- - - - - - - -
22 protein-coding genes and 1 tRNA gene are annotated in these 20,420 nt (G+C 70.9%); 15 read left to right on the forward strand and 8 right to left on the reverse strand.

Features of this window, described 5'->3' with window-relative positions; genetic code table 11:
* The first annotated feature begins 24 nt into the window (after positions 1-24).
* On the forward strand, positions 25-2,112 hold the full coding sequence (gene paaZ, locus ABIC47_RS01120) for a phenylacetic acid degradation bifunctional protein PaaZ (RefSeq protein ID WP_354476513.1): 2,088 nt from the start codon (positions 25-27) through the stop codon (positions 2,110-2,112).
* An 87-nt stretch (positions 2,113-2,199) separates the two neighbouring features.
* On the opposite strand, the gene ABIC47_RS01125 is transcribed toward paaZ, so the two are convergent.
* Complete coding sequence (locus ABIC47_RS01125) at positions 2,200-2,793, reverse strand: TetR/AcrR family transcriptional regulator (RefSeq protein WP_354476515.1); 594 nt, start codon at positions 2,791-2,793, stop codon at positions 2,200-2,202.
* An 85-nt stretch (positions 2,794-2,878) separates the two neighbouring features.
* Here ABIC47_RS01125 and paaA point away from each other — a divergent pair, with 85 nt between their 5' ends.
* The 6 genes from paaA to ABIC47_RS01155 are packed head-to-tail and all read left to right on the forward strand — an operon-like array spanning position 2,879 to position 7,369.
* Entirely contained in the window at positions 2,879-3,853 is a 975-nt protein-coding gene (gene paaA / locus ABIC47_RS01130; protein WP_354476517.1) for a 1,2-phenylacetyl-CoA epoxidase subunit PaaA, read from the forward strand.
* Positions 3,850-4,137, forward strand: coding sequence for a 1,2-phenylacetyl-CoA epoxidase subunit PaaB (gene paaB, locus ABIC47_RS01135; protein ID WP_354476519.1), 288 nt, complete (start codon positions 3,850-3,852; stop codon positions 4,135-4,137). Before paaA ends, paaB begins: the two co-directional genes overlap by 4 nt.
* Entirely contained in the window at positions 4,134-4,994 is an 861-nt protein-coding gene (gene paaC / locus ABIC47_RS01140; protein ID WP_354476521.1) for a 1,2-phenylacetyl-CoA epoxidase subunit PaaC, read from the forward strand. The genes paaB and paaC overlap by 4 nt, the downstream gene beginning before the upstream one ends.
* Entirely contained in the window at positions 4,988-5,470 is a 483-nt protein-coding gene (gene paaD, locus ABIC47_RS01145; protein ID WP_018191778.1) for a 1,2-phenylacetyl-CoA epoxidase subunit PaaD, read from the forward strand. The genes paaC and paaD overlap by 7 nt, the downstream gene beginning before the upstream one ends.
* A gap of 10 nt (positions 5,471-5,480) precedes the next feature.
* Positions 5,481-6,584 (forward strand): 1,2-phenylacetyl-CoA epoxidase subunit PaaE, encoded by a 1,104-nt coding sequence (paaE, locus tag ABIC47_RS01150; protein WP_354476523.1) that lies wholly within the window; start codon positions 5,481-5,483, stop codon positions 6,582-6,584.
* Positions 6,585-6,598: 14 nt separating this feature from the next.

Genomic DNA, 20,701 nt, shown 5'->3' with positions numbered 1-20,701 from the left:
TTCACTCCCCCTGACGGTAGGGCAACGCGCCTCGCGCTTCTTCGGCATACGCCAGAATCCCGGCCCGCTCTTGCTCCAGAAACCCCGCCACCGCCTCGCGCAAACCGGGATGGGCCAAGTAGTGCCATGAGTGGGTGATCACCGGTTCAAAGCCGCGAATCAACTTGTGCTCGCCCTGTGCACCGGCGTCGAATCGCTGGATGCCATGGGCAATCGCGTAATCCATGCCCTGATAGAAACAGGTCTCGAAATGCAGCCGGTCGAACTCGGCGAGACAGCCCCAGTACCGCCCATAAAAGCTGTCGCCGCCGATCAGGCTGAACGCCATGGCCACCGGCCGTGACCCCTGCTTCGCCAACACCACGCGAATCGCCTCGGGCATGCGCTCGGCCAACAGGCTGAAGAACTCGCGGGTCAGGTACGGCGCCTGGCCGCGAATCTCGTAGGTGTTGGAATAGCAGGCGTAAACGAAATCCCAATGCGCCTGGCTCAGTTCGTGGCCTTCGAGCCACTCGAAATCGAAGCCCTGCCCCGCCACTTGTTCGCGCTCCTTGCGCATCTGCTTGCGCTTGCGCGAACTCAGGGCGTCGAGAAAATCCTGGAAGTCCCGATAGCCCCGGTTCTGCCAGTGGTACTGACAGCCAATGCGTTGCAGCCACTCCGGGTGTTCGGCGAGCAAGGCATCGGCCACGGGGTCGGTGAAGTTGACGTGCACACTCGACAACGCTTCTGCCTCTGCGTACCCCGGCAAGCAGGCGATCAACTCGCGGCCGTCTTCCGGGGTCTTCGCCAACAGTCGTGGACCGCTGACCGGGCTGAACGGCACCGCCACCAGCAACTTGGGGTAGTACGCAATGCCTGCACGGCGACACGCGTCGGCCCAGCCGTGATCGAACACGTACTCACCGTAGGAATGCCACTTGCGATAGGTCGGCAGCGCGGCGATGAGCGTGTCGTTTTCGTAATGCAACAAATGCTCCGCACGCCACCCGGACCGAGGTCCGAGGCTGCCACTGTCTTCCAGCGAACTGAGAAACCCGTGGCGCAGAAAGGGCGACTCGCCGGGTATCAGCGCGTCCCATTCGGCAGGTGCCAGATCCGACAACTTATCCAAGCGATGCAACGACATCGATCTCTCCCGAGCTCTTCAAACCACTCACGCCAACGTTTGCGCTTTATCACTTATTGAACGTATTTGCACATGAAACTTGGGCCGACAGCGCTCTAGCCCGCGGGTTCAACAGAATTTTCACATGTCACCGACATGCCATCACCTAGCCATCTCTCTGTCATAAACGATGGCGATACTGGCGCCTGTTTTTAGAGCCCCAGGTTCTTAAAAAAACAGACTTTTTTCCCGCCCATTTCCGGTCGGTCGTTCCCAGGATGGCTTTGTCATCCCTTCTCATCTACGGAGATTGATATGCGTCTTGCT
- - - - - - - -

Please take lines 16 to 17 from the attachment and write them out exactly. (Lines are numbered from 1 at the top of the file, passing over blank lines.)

* Positions 5,481-6,584 (forward strand): 1,2-phenylacetyl-CoA epoxidase subunit PaaE, encoded by a 1,104-nt coding sequence (paaE, locus tag ABIC47_RS01150; protein WP_354476523.1) that lies wholly within the window; start codon positions 5,481-5,483, stop codon positions 6,582-6,584.
* Positions 6,585-6,598: 14 nt separating this feature from the next.